2 – Change Management Communication – CM Communication provides the critical change information to the right people on a regular basis so that all stakeholders remain aware of what changes are coming down the pipeline. This helps leaders to predict how upcoming changes will impact their areas of accountability and allows them time to take steps to prepare. The CM Communication could occur in the format of a weekly meeting, emails, publishing printed documents or whatever works best within the context of your manufacturing environment.

3 – Risk Assessment – This is a process that provides a safe format for all key stakeholders to assess risks and voice their concerns about an upcoming change. The Risk Assessment also provides a platform to collaborate on any mitigating actions needed to sustain acceptable business performance.

4 – Key Stakeholder Buy-offs – Stakeholder Buy-offs allow key stakeholders the opportunity to approve or dis-approve on the quality of execution of the agreed-upon mitigating actions from the Risk Assessment. Depending on how your CM System is designed, the owner of the change will likely have the obligation to provide as much evidence as needed to validate effective execution of mitigation actions. This could include test results, photos, training sign-off sheets, or any other form of proof.

5 – Change Management Review Process – The CM Review Process is a step to ensure the integrity and Continuous Improvement of the CM process itself. Its possible to develop CM metrics to measure the team on the effective execution of the CM process. For example, one metric could measure if the change owner obtained 100% of required sign-offs before the change actually took place. Another could measure the delta in OEE% for a process following the implementation of a change.

Implementing an effective Change Management System is an initiative in itself. Just like any initiative, its success or failure depends primarily on the discipline of its leaders to see it through even when others have not bought in. An effective Change Management System can be a tremendous asset for people on all levels in the factory and the company at large. It provides a systematic way to drive the changes that need to be made. So if you’re an operator on the plant floor, you can use the CM System to initiate a change for much-needed improvements in your production area. Likewise, the Plant Manager can use the CM System to ensure team engagement and support before engagement. Additionally, in the most Agile organizations, CM Systems are used company-wide to affect changes initiated across different business units such as Marketing, Sales, Distribution, Finance, or other.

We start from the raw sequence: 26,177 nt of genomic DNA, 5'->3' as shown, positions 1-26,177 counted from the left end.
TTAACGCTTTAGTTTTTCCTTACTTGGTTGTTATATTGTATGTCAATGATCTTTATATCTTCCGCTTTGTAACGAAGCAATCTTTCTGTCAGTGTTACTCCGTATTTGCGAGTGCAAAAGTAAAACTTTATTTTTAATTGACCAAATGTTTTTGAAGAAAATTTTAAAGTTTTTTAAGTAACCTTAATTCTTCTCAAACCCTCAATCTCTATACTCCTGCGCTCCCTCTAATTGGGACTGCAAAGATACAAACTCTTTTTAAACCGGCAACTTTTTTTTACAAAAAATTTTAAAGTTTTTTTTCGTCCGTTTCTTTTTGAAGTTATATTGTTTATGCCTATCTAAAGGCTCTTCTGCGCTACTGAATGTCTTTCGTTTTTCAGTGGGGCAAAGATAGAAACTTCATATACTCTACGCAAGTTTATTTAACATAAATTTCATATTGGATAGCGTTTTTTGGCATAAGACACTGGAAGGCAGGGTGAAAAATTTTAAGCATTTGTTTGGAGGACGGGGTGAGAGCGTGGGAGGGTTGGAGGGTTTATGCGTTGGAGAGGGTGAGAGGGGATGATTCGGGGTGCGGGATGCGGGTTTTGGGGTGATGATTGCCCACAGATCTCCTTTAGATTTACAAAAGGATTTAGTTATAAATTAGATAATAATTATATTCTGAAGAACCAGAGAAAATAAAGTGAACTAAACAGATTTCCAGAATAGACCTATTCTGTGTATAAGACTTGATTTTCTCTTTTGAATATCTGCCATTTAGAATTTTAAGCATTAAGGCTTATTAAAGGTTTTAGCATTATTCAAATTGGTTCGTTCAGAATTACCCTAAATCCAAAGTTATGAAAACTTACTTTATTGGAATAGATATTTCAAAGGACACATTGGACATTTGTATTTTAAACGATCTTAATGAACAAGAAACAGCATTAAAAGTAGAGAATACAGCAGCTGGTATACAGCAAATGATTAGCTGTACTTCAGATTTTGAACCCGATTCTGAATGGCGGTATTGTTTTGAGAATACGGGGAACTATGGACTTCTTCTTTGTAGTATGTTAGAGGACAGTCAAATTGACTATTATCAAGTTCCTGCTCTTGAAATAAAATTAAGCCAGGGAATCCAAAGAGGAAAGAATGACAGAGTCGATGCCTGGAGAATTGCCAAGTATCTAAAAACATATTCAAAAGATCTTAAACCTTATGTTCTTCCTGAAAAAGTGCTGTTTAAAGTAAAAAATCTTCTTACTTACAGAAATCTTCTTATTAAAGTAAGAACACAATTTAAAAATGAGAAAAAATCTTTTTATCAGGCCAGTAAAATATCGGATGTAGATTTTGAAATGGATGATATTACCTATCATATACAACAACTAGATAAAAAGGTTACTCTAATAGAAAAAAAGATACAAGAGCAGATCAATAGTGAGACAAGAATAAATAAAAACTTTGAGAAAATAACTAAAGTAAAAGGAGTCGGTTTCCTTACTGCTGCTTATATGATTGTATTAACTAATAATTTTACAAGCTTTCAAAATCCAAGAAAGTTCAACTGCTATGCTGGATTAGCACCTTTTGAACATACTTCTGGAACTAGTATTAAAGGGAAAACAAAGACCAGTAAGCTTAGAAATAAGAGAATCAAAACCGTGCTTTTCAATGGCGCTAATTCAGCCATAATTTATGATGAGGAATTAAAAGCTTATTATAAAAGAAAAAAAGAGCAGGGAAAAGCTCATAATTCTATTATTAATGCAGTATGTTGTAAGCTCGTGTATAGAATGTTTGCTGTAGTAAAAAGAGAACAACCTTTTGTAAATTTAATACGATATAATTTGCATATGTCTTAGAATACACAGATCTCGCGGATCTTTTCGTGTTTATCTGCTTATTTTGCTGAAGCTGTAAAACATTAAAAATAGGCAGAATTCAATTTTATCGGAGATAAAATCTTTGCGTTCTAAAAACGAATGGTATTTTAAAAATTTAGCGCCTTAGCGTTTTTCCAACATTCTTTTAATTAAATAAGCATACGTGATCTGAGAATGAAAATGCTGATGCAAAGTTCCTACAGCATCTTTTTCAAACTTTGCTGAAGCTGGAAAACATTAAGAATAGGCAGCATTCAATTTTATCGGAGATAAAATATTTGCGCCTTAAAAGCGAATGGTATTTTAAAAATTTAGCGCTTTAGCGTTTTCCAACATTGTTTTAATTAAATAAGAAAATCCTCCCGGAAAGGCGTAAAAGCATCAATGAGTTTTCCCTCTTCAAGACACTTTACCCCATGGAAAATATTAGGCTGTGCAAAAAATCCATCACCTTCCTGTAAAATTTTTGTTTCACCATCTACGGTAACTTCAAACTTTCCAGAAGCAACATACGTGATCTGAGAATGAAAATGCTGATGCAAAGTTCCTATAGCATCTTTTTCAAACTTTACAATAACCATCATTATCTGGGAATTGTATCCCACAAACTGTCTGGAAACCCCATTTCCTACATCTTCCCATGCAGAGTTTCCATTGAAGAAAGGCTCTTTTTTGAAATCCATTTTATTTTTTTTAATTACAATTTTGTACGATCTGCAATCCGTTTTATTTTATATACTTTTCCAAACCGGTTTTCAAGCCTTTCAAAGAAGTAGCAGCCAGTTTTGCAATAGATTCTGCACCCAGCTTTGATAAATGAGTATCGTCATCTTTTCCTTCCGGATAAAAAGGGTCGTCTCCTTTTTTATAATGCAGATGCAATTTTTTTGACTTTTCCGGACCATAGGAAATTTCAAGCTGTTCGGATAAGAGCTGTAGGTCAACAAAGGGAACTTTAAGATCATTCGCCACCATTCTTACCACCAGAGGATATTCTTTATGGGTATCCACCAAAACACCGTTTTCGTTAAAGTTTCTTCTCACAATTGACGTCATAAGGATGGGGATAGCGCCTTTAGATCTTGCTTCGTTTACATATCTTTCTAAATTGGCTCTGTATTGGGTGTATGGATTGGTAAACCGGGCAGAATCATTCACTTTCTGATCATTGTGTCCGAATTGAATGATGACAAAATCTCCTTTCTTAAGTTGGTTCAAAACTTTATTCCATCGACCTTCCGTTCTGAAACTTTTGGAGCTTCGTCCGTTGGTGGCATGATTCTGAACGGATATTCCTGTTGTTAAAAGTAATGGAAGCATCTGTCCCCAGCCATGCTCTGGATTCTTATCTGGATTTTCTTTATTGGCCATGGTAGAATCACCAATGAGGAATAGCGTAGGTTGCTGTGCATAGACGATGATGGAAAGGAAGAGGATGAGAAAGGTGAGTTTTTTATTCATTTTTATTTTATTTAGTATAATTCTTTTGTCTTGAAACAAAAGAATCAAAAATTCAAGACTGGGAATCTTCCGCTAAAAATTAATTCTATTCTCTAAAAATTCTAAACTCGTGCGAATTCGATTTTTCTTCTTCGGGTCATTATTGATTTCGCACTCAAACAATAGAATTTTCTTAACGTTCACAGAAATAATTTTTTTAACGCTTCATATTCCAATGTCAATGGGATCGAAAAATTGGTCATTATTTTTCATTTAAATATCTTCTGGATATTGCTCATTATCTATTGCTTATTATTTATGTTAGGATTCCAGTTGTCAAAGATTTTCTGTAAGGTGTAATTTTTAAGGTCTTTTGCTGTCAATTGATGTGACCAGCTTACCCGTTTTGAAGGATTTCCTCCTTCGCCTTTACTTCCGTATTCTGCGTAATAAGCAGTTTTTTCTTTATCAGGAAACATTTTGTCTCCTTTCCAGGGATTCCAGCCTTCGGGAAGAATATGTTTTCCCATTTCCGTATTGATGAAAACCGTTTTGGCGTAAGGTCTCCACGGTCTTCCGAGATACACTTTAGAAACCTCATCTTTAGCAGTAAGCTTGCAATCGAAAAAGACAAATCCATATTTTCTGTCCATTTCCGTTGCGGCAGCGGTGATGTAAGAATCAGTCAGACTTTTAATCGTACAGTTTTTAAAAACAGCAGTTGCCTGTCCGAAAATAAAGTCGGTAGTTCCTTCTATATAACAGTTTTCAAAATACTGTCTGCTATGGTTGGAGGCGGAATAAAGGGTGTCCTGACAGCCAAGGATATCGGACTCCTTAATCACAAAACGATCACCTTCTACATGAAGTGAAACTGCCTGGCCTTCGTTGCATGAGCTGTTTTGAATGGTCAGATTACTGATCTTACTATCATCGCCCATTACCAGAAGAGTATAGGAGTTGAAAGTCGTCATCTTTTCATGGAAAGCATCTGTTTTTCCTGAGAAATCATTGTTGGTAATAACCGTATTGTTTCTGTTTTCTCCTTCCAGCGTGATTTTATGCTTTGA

Copyright © Calvin L Williams blog at calvinlwilliams.com [2015]. Unauthorized use and/or duplication of this material without express and written permission from this blog’s author and/or owner is strictly prohibited. Excerpts and links may be used, provided that full and clear credit is given to Calvin L Williams with appropriate and specific direction to the original content.

Hiring, Promoting, and Firing for Transformation in Manufacturing

Manuficient - Hiring

What is the mix of attitudes toward change within your organization? Is your factory’s mix of attitudes optimized for transformation?

One of the most critical factors of a successful Continuous Improvement implementation is having the right people on the bus. When undergoing this type of change, the organization is going from a steady state to a transformative state of operation. To optimize the speed and strength of an implementation, it helps to have the right mix of personalities, talents, competencies, and attitudes in place. For instance, the greater manufacturing competency (such as experience with Lean, Six Sigma, or other), the easier the implementation. In regard to personalities, it helps to have a diverse team that can bring a variety of perspectives to the table. Also, talent brings magnitude to the direction that is set for the change. However, the predominant factor in the organization’s Agility is people’s attitudes toward change at the onset of the initiative. Organizational Agility is the speed at which it can effectively change and return to steady state. Granted, people can change and judgement needs to be applied as to how much a person can change and by when, the amount of time required for people to change adds time to the implementation. As you may have gathered at this point, a CI implementation needs to happen in the attitudes and behaviors of people, just as much as it happens with other manufacturing assets on the production floor. Depending on the specific current and future needs of your business, your approach to getting the right people on the bus will vary.

One of the most profound publications on people’s attitudes toward change is “Who Moved My Cheese” by Spencer Johnson, MD. According to Spencer, there are four types of attitudes towards change which I’ll summarize below:

Sniff (or the Change Agent) identified change early. He kept things simple and adopted the change. He would represent those in the organization who advocate change for the others.

Scurry (The Supporting Agent) was eager and quick. He was flexible, aware and accepted the change that was taking place.

Haw (the Adapter) dealt with change in a different way. He was able to relinquish old behaviors and learn from past mistakes.